The above preview is unformatted text

This student written piece of work is one of many that can be found in our GCSE Politics section.

Found what you're looking for?

  • Start learning 29% faster today
  • 150,000+ documents available
  • Just £6.99 a month

Not the one? Search for your essay title...
  • Join over 1.2 million students every month
  • Accelerate your learning by 29%
  • Unlimited access from just £6.99 per month

See related essaysSee related essays

Related GCSE Politics essays


    The House of Lords are, in most cases, subordinate to the House of Commons. Moreover, the Parliament Acts 1911 and 1949 states that the Lords cannot veto legislation introduced in the Commons, but it does have the right to delay.

  2. Does Hobbes's Sovereign or Locke's Civil Government provide better protection for the citizen?

    clarity of where the authority of the state is, results will probably have led to riots, or even a civil war. Absolutism seemed the only possible solution. Would a normal Democratically elected government be able to deal with such problems?

  1. Public Law

    This however would cause a political upheaval if it was done without backing, and is thus purely a theoretical possibility. It is also questionable the amount to which Factortame changed the principles put forward earlier in Macarthays, as many critics perceive that the court didn't deal with the issue well

  2. Public Law

    for they elect the party whose policies meet their demands the most, giving them the power to govern them and hence enforcing their social demands. If the government does not meet these demands, or deviates from their role, the "power devolve back into the hands of those who gave it", ie.

  1. Asylum seekers

    * There may be geographical hardship in the region such as flooding or drought. This is a less common factor for refugees and relatively few of them come to the UK choosing instead to go to neighbouring countries.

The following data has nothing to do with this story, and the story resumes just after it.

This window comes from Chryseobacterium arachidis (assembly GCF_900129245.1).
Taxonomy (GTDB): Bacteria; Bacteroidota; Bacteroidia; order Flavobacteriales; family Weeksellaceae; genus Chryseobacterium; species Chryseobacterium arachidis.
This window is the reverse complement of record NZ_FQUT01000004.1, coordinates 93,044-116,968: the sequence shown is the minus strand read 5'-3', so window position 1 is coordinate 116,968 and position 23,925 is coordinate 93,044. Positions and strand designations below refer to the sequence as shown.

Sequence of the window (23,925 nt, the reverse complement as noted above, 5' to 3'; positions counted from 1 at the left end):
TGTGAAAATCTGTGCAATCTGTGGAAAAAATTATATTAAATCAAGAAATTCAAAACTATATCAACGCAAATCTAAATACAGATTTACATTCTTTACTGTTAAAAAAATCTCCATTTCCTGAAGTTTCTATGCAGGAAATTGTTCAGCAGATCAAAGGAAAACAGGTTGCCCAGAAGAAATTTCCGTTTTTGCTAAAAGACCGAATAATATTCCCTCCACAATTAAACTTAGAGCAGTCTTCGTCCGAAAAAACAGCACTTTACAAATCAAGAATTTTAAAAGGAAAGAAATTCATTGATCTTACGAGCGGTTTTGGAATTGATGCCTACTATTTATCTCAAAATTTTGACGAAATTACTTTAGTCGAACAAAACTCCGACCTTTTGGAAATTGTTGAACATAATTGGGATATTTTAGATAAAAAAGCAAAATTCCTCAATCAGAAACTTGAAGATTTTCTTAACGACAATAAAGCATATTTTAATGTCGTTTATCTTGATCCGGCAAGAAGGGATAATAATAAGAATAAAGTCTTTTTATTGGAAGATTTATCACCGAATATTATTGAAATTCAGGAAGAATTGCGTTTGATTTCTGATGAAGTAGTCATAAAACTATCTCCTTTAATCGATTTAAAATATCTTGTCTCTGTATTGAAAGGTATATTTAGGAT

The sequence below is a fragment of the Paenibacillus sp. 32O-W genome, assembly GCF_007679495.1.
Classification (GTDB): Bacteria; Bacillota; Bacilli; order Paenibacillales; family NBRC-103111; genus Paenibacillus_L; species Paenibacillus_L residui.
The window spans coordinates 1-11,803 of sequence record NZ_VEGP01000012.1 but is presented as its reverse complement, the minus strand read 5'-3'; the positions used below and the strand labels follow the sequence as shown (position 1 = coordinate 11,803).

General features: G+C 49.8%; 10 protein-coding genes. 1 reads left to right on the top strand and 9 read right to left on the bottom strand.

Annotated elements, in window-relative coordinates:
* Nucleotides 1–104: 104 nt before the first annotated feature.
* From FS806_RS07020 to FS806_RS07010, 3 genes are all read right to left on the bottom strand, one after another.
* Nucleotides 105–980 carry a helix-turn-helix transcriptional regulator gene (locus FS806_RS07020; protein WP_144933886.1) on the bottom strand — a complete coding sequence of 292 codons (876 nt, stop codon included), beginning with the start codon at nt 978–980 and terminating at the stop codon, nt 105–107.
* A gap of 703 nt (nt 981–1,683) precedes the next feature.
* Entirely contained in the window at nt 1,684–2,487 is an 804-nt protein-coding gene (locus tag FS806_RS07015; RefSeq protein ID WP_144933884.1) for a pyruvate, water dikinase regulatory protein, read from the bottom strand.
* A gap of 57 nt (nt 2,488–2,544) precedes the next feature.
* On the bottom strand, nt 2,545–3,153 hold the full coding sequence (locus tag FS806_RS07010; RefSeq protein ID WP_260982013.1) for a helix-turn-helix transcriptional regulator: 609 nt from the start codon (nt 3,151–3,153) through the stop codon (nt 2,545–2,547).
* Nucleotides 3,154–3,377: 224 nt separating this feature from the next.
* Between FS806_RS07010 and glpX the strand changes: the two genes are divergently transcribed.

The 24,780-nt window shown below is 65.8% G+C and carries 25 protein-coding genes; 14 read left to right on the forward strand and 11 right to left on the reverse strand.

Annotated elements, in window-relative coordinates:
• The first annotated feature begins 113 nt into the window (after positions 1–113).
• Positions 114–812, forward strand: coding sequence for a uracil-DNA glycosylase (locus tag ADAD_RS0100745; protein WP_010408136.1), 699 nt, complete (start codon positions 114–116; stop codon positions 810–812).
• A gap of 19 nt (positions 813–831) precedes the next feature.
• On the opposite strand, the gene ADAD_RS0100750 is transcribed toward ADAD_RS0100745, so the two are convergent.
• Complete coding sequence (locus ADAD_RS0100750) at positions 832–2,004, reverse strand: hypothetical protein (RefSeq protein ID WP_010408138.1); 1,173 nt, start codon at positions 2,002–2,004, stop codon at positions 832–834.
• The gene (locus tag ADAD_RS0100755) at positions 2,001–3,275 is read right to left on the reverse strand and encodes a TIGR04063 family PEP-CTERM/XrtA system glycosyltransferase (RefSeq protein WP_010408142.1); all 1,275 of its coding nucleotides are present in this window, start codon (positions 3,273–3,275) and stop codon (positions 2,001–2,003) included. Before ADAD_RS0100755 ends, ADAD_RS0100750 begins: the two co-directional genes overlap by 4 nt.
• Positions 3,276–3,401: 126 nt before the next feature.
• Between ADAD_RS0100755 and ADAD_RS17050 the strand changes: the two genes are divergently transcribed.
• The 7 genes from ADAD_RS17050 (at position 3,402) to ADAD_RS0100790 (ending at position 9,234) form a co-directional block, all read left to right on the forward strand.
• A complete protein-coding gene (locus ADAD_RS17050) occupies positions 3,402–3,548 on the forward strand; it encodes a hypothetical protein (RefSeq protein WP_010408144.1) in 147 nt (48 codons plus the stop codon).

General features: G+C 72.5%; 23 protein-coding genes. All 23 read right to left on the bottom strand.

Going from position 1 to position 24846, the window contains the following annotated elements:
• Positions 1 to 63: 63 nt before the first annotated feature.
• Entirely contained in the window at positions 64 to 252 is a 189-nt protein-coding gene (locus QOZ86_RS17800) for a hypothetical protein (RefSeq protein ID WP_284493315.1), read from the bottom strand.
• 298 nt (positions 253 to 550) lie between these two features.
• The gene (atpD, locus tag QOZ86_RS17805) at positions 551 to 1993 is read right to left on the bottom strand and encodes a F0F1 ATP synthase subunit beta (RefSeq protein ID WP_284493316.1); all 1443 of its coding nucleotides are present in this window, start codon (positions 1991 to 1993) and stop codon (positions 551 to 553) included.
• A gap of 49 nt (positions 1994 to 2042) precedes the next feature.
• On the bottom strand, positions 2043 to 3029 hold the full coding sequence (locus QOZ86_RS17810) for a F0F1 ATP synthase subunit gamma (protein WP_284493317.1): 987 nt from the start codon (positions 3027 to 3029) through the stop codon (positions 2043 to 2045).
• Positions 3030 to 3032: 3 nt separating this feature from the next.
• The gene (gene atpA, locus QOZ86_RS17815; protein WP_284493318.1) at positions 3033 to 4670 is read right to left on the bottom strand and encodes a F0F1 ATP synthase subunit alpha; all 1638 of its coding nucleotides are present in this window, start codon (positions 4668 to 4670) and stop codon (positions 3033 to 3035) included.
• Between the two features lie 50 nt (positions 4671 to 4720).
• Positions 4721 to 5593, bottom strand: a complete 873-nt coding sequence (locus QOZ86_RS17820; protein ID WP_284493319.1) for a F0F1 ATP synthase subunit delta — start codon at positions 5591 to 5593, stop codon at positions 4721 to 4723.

2. Shifting blame for Home Office mistakes in dealing with asylum seekers

    But now it can be argued that Special Advisers have more power than before in that they can commission work on their own account, and not just on behalf of Ministers. In the modern context Civil Servants now serve Special Advisers as well as Ministers.4 Constitutionally, civil servants are accountable

  1. Have Prior Reforms Of The Lords Been Effective And Can Anything Further Be Done ...

    A further selected ten were appointed as life peers in the aftermath, by the prime minister himself. The 92 that survived with their titles where chosen via elections amongst the peers themselves. Each hereditary peer who wished to stay submitted a 75 word manifesto stating why they wished to remain a part of the Lords (Guardian.co.uk April 2003 (Lords Reform)).

  2. Asylum seekers.

    If they are caught coming into the country, the illegal immigrant can make a verbal claim that they are seeking asylum. Any person found smuggling an illegal immigrant can be fined. Asylum seekers apply to the Home Office for residency in the country.

  • Over 160,000 pieces
    of student written work
  • Annotated by
    experienced teachers
  • Ideas and feedback to
    improve your own work